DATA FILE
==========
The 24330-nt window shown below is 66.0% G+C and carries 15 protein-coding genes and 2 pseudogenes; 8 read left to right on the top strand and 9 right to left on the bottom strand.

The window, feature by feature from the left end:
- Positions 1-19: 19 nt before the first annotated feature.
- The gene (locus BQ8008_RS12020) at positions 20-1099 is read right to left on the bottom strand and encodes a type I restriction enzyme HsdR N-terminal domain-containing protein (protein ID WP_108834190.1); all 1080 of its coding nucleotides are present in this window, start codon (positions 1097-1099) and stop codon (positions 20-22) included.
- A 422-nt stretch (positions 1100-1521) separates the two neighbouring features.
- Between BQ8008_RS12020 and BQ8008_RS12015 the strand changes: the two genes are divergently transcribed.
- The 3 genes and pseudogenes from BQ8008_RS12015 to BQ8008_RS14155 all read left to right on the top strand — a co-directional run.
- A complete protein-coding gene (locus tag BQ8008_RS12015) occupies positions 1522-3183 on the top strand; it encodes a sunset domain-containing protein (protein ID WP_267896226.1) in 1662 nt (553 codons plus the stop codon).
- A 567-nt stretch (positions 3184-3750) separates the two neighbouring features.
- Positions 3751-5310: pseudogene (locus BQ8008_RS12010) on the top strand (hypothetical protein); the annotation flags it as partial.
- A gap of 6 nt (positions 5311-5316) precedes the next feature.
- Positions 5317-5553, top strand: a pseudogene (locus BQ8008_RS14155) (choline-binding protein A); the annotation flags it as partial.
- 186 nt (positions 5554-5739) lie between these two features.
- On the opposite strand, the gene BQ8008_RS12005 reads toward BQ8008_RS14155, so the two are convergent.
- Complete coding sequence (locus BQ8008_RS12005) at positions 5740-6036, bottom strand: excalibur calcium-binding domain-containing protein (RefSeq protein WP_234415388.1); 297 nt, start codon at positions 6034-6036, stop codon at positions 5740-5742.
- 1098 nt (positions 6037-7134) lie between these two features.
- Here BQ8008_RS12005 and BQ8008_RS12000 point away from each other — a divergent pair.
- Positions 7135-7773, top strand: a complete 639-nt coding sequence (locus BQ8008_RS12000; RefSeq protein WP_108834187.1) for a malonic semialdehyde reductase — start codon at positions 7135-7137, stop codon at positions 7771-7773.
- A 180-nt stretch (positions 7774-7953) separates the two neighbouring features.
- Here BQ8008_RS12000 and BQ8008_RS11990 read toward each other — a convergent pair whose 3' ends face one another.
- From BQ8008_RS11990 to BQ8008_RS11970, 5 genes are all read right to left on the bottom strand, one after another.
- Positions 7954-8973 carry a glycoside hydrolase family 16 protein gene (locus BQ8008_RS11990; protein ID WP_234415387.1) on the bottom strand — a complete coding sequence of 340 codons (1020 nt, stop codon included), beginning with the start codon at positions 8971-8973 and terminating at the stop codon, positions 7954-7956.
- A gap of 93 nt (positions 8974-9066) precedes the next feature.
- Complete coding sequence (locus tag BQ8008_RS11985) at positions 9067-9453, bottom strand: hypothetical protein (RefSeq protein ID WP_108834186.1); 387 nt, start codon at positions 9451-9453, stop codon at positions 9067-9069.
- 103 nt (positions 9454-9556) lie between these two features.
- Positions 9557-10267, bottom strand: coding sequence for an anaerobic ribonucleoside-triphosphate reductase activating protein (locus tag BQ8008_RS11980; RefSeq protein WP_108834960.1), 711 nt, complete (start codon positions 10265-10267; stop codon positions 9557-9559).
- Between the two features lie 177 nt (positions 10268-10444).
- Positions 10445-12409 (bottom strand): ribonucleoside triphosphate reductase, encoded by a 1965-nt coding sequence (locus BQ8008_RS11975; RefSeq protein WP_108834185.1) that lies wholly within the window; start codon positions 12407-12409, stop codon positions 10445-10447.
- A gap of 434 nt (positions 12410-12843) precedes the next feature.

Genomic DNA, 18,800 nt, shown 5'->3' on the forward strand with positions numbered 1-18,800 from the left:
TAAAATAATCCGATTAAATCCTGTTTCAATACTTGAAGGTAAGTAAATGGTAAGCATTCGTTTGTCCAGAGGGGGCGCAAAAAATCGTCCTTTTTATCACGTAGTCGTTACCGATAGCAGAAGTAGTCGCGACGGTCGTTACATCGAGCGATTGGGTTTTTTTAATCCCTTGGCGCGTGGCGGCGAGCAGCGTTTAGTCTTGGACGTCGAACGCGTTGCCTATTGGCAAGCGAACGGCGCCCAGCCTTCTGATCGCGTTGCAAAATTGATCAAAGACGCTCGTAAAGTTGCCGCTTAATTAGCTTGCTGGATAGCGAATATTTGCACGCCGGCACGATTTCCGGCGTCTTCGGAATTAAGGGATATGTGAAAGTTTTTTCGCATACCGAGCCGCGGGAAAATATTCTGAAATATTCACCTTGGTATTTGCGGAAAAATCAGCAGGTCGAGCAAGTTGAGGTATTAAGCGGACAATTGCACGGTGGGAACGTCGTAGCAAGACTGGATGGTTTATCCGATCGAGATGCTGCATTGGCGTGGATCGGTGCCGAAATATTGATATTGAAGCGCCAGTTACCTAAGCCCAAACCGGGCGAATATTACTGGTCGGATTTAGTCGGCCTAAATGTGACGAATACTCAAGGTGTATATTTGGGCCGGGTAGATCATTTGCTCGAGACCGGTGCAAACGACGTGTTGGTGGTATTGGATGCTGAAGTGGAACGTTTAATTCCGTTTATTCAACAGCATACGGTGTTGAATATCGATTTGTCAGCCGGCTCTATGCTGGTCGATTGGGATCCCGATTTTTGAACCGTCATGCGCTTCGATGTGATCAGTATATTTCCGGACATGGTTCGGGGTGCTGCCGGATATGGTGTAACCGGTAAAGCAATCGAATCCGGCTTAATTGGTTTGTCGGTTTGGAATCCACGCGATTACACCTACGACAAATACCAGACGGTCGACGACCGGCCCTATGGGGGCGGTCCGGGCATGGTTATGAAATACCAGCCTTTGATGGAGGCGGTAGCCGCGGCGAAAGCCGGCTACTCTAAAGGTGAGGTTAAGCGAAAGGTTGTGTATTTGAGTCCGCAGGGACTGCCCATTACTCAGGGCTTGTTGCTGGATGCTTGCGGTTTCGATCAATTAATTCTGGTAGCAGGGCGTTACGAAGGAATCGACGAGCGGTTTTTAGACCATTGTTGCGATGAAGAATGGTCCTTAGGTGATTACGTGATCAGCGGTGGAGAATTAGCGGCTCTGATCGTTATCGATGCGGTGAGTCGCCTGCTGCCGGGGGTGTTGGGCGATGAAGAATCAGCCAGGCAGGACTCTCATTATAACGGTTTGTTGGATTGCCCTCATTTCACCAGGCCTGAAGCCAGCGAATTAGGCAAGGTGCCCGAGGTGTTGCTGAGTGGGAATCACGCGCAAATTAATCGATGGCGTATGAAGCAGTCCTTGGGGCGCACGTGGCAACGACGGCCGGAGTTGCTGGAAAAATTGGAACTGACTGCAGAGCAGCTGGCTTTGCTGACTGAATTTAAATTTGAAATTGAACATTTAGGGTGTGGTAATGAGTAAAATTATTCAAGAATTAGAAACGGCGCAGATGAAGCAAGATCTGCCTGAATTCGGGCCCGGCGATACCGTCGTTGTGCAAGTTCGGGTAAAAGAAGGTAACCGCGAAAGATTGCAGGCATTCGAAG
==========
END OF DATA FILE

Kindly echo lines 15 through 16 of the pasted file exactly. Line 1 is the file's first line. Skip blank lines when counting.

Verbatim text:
- Complete coding sequence (locus BQ8008_RS12005) at positions 5740-6036, bottom strand: excalibur calcium-binding domain-containing protein (RefSeq protein WP_234415388.1); 297 nt, start codon at positions 6034-6036, stop codon at positions 5740-5742.
- 1098 nt (positions 6037-7134) lie between these two features.